The people of the tiny Pacific island nation of Tonga have backed reformist candidates in the first election since serious unrest in 2006.
Almost 70,000 Tongans cast their votes to choose nine MPs - with pro-democracy candidates winning all of the seats.
Six of those re-elected are still facing charges over the 2006 riots.
Tonga has 33 MPs - nine are elected, 15 chosen by the king, and noble families select the other nine. The king has agreed to make more elected by 2010.
The Kingdom of Tonga is one of the world's last-remaining states to operate an almost feudal system.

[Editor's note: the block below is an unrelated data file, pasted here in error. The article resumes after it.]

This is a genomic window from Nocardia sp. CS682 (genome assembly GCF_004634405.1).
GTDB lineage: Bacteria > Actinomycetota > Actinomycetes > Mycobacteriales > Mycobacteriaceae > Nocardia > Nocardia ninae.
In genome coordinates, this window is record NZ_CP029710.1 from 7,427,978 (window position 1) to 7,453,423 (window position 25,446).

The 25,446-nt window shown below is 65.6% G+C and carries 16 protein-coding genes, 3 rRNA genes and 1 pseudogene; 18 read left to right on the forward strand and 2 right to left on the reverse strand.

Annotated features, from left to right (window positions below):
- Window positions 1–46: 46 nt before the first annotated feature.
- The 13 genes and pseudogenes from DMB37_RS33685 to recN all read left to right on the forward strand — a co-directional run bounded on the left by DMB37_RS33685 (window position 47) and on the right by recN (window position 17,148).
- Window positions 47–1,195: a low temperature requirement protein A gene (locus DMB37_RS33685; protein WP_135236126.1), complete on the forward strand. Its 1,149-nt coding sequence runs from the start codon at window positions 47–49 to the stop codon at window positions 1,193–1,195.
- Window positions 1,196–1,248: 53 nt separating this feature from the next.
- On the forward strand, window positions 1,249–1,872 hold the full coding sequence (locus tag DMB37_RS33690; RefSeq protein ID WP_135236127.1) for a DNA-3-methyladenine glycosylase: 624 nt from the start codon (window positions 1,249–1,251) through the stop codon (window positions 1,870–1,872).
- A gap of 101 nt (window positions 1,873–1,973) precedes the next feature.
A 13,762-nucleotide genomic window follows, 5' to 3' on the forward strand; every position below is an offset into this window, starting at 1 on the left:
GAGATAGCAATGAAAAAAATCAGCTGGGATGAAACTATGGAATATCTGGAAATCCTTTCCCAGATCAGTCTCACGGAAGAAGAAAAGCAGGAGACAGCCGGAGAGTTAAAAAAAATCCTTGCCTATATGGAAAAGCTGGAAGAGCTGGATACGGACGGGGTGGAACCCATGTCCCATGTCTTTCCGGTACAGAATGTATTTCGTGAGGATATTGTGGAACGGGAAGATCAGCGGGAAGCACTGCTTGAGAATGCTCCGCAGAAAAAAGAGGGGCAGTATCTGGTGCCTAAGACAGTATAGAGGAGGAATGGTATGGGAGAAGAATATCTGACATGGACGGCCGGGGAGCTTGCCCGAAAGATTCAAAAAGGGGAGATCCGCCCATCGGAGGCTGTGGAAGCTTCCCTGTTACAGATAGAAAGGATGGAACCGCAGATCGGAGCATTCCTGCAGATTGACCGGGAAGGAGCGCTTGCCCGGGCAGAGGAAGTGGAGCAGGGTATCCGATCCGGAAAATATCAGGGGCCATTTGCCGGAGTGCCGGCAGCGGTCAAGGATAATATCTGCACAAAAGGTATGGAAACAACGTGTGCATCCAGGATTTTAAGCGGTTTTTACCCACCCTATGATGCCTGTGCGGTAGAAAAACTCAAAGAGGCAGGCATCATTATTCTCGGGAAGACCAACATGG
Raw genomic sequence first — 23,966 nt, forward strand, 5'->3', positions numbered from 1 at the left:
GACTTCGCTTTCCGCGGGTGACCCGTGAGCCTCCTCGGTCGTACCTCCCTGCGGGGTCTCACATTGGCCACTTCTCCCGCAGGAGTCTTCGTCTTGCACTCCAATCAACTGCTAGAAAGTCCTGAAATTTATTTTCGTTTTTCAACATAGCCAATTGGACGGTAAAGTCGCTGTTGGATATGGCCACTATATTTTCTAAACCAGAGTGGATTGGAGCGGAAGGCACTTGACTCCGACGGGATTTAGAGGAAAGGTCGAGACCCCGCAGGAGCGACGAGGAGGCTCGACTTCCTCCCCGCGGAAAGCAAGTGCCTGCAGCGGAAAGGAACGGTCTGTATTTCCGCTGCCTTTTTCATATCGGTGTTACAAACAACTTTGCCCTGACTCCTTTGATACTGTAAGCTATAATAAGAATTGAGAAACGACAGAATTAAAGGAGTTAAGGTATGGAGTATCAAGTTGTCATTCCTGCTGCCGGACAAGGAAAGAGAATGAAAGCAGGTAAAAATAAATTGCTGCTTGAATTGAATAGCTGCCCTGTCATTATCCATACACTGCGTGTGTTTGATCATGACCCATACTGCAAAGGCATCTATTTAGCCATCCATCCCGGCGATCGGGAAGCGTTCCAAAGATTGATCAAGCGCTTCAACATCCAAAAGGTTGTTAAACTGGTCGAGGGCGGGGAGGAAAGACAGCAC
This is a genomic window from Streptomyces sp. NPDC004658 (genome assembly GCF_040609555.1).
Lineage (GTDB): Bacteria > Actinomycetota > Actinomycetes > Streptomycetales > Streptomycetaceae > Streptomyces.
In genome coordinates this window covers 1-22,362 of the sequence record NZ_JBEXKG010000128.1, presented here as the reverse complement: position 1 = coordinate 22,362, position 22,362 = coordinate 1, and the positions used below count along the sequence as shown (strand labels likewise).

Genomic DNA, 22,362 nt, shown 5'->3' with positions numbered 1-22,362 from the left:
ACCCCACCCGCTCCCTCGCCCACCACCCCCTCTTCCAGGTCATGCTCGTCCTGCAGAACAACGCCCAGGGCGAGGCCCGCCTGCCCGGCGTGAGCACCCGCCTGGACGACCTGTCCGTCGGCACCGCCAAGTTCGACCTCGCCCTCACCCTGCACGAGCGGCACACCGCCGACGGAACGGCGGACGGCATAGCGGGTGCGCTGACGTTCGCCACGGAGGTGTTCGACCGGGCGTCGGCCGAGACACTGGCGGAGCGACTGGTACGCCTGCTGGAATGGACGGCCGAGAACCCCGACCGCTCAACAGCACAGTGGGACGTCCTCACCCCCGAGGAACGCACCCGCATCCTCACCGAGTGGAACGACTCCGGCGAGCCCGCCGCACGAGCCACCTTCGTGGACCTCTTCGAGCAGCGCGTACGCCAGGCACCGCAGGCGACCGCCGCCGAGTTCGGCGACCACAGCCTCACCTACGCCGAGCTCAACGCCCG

The richest man is the monarch, King George Tupou V, and his family and favourites hold sway.
Although the king backs reforms that would see most of the parliament elected by 2010, pro-reform politicians want the changes made earlier.
In November 2006, there was frustration when it appeared parliament would close before acting on these demands.
Tension spilled over in the streets of the capital, Nuku'alofa.
Gangs targeted businesses run by ethnic Chinese people. Much of the town centre was burned to the ground and eight people were killed.
Australian and New Zealand soldiers flew in to help restore order.
Six of the popularly-elected MPs have been charged with sedition, apparently for instigating the violence.
If they are found guilty, they will not be allowed to serve in parliament.
A state of emergency was imposed after the 2006 riots and is still in place.